“I miss it when I don’t do it,” says Beaumont, of Maquiladora. “There’s those moments playing when your eyes close and it feels really good. For those moments it’s worth it. When I take the time to play, even an hour or so, I kind of win it back, you know?”
Paul Clark describes the first time Meknes played at the Serra Mesa street fair. “I was walking on air for three days afterwards,” he says and then pauses. “Part of it is, I remember when I was younger playing, and I would force myself to play, and it was all about getting the chicks. But we’re all established now and have pretty good love lives, and that’s not part of it anymore. It’s kind of distilled down to the music and the camaraderie of the band. It’s nice not having to impress people for personal gain — it’s just a creative outlet.”
Maybe older musicians have an even easier time of achieving the flow state because they have nothing more to prove — they are in it for the joy of playing.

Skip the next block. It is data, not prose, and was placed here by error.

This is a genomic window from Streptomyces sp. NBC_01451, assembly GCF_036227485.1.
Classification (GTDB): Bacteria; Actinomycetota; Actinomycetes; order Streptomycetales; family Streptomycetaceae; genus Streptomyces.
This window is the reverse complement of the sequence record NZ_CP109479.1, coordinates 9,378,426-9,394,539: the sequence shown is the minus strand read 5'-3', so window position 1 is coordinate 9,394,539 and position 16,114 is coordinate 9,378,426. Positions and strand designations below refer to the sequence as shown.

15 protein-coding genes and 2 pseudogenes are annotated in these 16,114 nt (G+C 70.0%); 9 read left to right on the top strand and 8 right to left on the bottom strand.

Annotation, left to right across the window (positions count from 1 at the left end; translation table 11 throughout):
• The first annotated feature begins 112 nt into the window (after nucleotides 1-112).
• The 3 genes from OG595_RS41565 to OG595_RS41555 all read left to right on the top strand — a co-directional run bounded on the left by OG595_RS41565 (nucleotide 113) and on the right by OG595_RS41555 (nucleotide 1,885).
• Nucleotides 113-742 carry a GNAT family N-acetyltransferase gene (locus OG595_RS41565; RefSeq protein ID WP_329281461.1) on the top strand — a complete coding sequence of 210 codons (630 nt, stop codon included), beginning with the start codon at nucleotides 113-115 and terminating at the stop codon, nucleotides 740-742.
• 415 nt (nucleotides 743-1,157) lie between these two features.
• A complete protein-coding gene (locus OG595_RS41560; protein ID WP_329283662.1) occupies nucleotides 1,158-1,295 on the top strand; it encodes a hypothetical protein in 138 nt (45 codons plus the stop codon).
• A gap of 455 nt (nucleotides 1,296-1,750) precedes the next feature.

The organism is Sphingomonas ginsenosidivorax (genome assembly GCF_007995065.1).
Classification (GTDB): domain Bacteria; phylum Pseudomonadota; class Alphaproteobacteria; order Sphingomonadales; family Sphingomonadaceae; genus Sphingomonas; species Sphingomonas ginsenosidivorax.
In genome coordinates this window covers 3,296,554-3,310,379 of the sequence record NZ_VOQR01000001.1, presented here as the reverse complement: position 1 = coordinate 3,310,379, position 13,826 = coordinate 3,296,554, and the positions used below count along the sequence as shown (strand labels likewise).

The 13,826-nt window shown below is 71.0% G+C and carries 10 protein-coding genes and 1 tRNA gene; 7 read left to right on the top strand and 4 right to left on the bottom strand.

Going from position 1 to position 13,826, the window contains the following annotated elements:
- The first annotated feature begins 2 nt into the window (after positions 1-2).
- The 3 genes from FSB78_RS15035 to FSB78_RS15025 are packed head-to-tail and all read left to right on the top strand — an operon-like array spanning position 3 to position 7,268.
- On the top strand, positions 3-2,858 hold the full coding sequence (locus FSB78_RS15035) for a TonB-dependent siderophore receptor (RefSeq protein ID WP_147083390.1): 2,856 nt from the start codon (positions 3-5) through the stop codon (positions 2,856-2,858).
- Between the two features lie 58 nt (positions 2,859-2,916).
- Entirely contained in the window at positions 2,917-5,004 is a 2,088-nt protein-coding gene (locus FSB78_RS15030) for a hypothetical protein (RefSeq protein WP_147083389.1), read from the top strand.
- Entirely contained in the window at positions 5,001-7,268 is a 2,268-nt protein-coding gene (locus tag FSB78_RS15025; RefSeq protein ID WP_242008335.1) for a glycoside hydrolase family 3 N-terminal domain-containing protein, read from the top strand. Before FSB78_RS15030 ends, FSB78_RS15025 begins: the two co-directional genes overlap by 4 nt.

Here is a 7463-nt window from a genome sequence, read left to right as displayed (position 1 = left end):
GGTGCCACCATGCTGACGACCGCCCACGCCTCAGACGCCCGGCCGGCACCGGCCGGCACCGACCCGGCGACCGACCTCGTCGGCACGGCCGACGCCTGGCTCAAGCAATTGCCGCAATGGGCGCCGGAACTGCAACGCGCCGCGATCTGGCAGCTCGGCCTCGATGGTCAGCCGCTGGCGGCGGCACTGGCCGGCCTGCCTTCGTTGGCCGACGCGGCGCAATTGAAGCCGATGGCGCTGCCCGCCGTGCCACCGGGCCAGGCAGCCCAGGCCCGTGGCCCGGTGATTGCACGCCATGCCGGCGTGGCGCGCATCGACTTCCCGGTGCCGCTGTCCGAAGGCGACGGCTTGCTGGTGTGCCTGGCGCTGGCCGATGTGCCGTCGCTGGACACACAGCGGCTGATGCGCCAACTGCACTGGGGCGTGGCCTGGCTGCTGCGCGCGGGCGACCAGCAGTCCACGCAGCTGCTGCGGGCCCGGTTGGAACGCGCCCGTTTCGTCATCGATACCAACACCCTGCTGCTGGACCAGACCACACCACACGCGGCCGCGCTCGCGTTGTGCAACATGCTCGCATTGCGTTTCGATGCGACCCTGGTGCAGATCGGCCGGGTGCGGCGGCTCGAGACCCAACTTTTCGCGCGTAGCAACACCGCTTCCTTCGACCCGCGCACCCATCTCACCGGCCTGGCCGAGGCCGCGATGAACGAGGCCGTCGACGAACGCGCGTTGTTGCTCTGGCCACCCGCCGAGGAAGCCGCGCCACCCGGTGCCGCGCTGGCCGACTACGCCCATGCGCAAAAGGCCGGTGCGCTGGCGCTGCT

“Once a band has been around for a certain amount of time,” Tim Mays says, “they may come to realize that they’re not going to be huge and make a ton of money, and at that point, they decide to go back to playing music for the reason they first started — fun.”
Morton tells me, “Music was always something I wanted to do with my life. I wanted to play with a neat group of people and create something that was lasting. In a lot of ways, we did that. The neat thing was to do something we were proud of, the act of recording an album and CDs that are still out there.”
When I ask Morton if he’ll go back to playing when his children are older, he hesitates. “I don’t know,” he says. “It wasn’t anything great, but I’ll always be able to have it. Seth might someday go through my things and see my CDs. It’s the lasting power of art,” he says. “It’s what surpasses you.”
“I’ve seen friends just stop playing, and I’ve seen friends that have kept on going,” says Beaumont. “If it’s something that feeds you, you keep going. That’s why you get into music in the first place. ’Cause you dig it.”